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The spread of peer-to-peer (P2P) payment apps means that sending money to friends and loved ones has never been easier. A few taps on your mobile device can ease the awkwardness that can accompany dividing bills and paying people the money you owe them.
P2P payment apps allow quick and easy payment of rent charges, restaurant bills and travel expenses. They can replace pocket money and trips to the ATM. Collecting money for your coworker’s birthday? Use a P2P app to request and gather funds for a special gift. Just so long as you know the party to whom you’re sending money, P2P payment apps are a handy addition to your financial management toolkit.
|Digital P2P Provider||Younger Millennials (21-29)||Older Millennials (30-38)||Gen Xers (39-53)||Boomers (54-72)||All Consumers|
Source: Q2/Cornerstone Advisors survey of 2,436 U.S. consumers, Q3 2018
The 2018 Fintech Adoption study from Q2 and Cornerstone Advisors found that PayPal leads the pack with the highest user adoption rate out of P2P payment apps across all providers. However, the study also showed that while consumers may prefer PayPal, P2P transaction volumes remain highest on services offered by financial institutions, as shown in the chart below:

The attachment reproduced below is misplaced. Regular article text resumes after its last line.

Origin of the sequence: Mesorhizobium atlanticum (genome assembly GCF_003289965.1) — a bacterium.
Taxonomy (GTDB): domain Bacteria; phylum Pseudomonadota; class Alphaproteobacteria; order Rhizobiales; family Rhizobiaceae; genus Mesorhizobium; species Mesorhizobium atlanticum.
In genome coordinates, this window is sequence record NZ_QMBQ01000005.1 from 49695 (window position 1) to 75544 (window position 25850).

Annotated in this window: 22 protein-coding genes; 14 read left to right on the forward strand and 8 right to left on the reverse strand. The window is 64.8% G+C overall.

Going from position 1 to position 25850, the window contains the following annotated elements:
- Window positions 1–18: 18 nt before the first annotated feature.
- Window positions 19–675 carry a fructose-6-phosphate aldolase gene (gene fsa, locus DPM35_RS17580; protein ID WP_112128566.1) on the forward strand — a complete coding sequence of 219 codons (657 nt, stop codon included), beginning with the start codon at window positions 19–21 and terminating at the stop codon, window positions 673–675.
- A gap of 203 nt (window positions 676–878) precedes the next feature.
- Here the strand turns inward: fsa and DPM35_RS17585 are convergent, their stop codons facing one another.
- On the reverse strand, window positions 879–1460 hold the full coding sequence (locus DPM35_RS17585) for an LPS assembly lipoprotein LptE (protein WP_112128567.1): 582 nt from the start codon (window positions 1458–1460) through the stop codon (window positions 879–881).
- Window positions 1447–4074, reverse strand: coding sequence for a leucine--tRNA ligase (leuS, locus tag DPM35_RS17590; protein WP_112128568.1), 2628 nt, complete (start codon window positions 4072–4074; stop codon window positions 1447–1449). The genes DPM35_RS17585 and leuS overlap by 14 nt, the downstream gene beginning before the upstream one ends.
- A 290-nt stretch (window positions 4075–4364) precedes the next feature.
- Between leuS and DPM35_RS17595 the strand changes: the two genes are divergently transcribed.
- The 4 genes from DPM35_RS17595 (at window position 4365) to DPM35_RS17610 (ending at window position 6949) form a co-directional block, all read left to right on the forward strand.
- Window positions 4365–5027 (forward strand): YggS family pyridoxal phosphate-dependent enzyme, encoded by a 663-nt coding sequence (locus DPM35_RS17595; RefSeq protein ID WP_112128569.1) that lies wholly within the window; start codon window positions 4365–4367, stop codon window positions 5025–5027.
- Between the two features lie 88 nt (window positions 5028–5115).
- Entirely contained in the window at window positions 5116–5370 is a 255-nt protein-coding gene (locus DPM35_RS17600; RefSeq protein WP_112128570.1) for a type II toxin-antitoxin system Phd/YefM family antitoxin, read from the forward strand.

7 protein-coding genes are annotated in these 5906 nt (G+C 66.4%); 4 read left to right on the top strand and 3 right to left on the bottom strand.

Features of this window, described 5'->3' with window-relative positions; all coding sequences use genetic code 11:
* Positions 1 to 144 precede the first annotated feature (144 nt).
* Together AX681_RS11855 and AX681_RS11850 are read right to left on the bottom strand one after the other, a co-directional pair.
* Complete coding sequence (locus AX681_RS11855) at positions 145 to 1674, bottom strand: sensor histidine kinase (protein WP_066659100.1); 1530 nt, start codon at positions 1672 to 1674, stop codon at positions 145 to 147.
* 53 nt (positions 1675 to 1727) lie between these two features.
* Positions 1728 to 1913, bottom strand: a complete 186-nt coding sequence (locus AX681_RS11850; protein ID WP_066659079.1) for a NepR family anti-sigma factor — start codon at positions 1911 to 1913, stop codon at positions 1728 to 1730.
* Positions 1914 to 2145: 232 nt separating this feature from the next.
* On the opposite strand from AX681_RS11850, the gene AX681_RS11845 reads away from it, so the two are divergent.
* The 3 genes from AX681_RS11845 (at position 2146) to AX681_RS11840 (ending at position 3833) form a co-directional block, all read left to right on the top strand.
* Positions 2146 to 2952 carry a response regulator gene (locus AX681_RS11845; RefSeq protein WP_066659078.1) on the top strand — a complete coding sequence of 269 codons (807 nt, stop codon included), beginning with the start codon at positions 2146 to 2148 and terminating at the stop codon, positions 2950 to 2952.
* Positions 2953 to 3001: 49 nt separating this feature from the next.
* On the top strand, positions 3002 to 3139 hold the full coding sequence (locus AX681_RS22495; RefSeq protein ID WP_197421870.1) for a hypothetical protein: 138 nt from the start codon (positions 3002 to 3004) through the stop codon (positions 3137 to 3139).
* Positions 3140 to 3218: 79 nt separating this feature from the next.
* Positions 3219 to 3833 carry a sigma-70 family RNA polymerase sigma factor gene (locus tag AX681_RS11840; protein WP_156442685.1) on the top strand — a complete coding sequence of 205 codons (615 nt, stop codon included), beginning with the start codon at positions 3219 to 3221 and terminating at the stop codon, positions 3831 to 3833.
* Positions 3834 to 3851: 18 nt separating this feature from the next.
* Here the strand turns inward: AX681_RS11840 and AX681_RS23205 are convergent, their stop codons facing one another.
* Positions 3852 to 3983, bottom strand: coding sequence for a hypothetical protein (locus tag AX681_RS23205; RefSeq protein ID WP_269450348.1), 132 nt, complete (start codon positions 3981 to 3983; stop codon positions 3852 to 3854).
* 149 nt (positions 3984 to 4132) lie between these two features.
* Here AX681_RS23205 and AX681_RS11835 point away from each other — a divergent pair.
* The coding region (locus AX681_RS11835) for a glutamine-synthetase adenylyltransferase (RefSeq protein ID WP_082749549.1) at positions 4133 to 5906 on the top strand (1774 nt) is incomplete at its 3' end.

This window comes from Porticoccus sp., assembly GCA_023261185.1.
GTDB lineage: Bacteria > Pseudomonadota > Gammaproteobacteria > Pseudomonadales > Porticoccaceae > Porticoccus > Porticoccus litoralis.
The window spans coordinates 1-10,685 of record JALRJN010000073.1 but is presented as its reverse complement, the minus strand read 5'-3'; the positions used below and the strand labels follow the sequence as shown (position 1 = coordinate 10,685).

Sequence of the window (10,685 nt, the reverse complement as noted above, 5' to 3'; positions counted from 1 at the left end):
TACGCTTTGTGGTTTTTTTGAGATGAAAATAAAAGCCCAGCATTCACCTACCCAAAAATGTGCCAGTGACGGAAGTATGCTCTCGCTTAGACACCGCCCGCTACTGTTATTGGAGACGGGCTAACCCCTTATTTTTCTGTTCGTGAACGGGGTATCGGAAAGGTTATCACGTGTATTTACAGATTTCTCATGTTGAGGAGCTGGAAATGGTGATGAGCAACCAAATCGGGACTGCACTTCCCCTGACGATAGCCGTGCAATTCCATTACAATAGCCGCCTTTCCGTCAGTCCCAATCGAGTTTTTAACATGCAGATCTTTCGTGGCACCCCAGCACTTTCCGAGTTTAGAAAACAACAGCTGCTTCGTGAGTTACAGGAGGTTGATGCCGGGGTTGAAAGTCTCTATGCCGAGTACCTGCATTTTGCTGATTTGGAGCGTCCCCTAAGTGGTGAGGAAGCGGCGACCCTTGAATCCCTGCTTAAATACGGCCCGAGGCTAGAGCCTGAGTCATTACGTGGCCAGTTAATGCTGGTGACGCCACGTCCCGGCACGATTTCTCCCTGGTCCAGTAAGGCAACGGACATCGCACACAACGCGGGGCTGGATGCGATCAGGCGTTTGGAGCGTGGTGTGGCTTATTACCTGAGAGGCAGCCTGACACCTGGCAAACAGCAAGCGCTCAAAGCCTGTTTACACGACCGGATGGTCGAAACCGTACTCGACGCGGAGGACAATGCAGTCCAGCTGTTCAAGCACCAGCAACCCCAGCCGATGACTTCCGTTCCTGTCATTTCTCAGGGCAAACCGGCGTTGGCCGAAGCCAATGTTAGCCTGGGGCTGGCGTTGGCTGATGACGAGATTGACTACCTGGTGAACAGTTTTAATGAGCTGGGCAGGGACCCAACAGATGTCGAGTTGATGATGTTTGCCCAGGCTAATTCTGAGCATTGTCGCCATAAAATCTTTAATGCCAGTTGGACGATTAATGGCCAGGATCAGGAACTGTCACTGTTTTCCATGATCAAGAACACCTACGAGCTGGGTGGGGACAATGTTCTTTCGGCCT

Whether you opt to send, receive or request money using your bank or credit union’s P2P app or one from a fintech startup like Venmo or Square, you’ll probably end up using it frequently. Market research company eMarketer estimated in a 2018 report that nearly 130 million U.S. mobile phone owners will use P2P apps at least monthly by 2022.
Let’s take a closer look at some of the most popular apps on the market today and how they make the task of sending and receiving payments less complicated.
We like all of the P2P payment apps listed in the Q2 and Cornerstone Advisors tables cited above, as well as Apple Pay, which is a late entry to the space but is seeing growing adoption due to the market penetration of Apple mobile devices. SnapCash was seen as too small a player for our listing here. Note that Google Wallet was rebranded as Google Pay in 2018.
Here’s a look at our picks, including a side-by-side comparison of who you can pay and fees the apps may charge for sending money or cashing out your balance:
|App||Who can you pay?||Fees to send money||Fees to cash out|
|Apple Pay Cash||
|Square Cash App||
PayPal allows you to send money to family and friends for free from a linked bank account or your PayPal account balance. PayPal charges a fee equal to 2.9% of the transaction value when you fund your money transfer with a credit or a debit card. Recipients must have a PayPal account, and they can quickly receive the money using the currency of choice. Many online merchants and brick-and-mortar stores accept PayPal P2P payments. PayPal also offers P2P users a handy tool that creates your very own custom URL, which lets other PayPal P2P users — friends and family, or even clients — pay money directly to your PayPal account. Just share the URL with them, and it makes it simple to collect money online, split a bill or get paid by clients
Venmo permits payments between family and friends, and allows users to make purchases at selected merchants online. There’s no charge when you send money from your linked bank account, debit card or Venmo balance. Recipients can leave the funds in their Venmo account or transfer them to their bank.